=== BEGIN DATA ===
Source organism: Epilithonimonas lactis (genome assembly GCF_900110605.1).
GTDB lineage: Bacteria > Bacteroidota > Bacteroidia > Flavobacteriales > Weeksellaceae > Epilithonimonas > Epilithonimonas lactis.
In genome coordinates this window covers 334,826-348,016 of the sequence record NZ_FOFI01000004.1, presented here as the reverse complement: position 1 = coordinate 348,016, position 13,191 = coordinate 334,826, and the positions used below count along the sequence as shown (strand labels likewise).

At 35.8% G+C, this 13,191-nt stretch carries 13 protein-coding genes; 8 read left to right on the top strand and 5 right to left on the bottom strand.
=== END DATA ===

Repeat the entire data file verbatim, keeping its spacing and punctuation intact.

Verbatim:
Source organism: Epilithonimonas lactis (genome assembly GCF_900110605.1).
GTDB lineage: Bacteria > Bacteroidota > Bacteroidia > Flavobacteriales > Weeksellaceae > Epilithonimonas > Epilithonimonas lactis.
In genome coordinates this window covers 334,826-348,016 of the sequence record NZ_FOFI01000004.1, presented here as the reverse complement: position 1 = coordinate 348,016, position 13,191 = coordinate 334,826, and the positions used below count along the sequence as shown (strand labels likewise).

At 35.8% G+C, this 13,191-nt stretch carries 13 protein-coding genes; 8 read left to right on the top strand and 5 right to left on the bottom strand.